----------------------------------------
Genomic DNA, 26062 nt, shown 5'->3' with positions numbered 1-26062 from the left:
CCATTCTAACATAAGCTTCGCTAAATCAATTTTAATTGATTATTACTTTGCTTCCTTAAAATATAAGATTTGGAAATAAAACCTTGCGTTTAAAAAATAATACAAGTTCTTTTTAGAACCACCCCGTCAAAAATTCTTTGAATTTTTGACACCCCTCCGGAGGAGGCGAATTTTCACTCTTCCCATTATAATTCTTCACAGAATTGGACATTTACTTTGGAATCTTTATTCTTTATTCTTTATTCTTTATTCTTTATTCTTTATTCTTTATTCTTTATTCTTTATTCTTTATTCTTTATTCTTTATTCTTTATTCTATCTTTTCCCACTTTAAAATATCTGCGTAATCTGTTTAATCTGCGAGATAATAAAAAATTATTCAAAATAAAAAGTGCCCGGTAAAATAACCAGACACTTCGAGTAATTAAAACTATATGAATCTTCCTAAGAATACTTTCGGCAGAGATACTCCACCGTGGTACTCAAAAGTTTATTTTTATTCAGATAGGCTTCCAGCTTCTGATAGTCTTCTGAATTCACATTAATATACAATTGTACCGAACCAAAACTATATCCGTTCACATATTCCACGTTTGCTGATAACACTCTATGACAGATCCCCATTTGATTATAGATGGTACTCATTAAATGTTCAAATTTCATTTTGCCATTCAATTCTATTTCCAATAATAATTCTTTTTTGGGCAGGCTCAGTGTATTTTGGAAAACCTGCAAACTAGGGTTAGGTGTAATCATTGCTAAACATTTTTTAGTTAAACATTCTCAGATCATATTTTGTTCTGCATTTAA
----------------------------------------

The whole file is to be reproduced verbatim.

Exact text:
Genomic DNA, 26062 nt, shown 5'->3' with positions numbered 1-26062 from the left:
CCATTCTAACATAAGCTTCGCTAAATCAATTTTAATTGATTATTACTTTGCTTCCTTAAAATATAAGATTTGGAAATAAAACCTTGCGTTTAAAAAATAATACAAGTTCTTTTTAGAACCACCCCGTCAAAAATTCTTTGAATTTTTGACACCCCTCCGGAGGAGGCGAATTTTCACTCTTCCCATTATAATTCTTCACAGAATTGGACATTTACTTTGGAATCTTTATTCTTTATTCTTTATTCTTTATTCTTTATTCTTTATTCTTTATTCTTTATTCTTTATTCTTTATTCTTTATTCTTTATTCTTTATTCTATCTTTTCCCACTTTAAAATATCTGCGTAATCTGTTTAATCTGCGAGATAATAAAAAATTATTCAAAATAAAAAGTGCCCGGTAAAATAACCAGACACTTCGAGTAATTAAAACTATATGAATCTTCCTAAGAATACTTTCGGCAGAGATACTCCACCGTGGTACTCAAAAGTTTATTTTTATTCAGATAGGCTTCCAGCTTCTGATAGTCTTCTGAATTCACATTAATATACAATTGTACCGAACCAAAACTATATCCGTTCACATATTCCACGTTTGCTGATAACACTCTATGACAGATCCCCATTTGATTATAGATGGTACTCATTAAATGTTCAAATTTCATTTTGCCATTCAATTCTATTTCCAATAATAATTCTTTTTTGGGCAGGCTCAGTGTATTTTGGAAAACCTGCAAACTAGGGTTAGGTGTAATCATTGCTAAACATTTTTTAGTTAAACATTCTCAGATCATATTTTGTTCTGCATTTAA